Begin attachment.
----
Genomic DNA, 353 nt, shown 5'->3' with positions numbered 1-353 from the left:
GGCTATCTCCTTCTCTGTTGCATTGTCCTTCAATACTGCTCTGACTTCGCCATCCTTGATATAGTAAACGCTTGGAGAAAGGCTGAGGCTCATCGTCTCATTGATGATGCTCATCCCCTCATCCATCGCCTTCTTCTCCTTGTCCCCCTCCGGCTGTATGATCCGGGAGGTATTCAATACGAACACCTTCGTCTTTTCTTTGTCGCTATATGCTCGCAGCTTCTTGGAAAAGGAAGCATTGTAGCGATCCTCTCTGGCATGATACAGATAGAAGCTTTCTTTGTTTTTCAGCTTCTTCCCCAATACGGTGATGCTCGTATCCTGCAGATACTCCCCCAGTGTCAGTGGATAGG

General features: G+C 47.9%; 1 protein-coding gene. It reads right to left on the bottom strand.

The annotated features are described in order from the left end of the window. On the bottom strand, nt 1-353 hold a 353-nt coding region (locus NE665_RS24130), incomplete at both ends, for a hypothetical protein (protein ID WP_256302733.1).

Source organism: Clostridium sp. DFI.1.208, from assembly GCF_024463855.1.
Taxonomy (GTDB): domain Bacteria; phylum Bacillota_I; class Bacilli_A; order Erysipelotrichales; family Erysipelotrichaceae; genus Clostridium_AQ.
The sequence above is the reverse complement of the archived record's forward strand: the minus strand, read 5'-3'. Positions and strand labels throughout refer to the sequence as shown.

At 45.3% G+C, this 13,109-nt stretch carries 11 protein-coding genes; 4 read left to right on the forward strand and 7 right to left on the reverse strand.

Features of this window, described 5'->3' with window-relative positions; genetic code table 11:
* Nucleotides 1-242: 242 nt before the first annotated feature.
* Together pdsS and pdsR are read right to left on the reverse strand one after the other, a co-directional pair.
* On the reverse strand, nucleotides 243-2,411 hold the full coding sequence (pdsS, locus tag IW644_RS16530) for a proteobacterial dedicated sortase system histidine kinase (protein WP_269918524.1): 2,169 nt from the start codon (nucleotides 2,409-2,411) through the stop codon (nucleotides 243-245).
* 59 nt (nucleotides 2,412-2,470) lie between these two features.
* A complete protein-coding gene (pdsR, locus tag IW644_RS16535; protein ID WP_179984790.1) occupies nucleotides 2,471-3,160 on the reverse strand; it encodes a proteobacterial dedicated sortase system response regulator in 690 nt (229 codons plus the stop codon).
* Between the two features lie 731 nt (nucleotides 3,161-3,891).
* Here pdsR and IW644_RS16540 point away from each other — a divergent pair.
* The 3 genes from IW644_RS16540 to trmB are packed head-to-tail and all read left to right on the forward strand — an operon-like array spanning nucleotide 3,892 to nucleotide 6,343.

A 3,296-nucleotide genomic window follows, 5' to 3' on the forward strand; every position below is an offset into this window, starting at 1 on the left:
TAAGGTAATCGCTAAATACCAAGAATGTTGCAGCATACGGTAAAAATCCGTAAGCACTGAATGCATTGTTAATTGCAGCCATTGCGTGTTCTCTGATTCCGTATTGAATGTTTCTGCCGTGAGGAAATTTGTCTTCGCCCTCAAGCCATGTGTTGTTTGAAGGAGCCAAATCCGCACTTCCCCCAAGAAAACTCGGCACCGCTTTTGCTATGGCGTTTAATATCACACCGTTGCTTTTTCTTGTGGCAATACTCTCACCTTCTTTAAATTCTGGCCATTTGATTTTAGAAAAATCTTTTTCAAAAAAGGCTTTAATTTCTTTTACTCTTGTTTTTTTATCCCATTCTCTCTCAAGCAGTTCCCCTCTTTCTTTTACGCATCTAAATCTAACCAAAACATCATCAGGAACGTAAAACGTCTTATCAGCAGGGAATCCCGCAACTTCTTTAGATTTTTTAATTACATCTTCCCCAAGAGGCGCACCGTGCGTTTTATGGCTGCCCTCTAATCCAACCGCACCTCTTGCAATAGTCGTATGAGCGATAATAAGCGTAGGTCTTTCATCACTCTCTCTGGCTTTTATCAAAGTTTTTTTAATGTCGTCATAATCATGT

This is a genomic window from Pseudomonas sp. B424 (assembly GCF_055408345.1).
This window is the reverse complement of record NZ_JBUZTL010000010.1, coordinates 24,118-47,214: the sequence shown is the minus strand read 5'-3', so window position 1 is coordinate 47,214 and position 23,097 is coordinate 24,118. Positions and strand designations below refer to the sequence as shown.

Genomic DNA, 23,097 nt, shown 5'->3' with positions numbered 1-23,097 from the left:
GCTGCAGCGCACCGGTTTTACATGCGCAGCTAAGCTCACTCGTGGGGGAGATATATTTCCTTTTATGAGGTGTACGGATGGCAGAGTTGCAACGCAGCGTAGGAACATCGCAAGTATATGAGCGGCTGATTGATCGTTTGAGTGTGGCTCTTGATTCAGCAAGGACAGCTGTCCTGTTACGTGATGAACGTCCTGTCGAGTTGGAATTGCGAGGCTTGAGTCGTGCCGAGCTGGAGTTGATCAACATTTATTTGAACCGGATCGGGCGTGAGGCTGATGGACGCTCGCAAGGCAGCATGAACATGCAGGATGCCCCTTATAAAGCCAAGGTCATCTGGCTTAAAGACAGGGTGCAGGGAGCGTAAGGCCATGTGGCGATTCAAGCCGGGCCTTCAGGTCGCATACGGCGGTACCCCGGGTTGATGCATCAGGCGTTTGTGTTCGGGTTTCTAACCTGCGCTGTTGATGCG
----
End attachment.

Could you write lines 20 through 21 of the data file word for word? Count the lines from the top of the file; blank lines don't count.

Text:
This is a genomic window from Pseudomonas sp. B424 (assembly GCF_055408345.1).
This window is the reverse complement of record NZ_JBUZTL010000010.1, coordinates 24,118-47,214: the sequence shown is the minus strand read 5'-3', so window position 1 is coordinate 47,214 and position 23,097 is coordinate 24,118. Positions and strand designations below refer to the sequence as shown.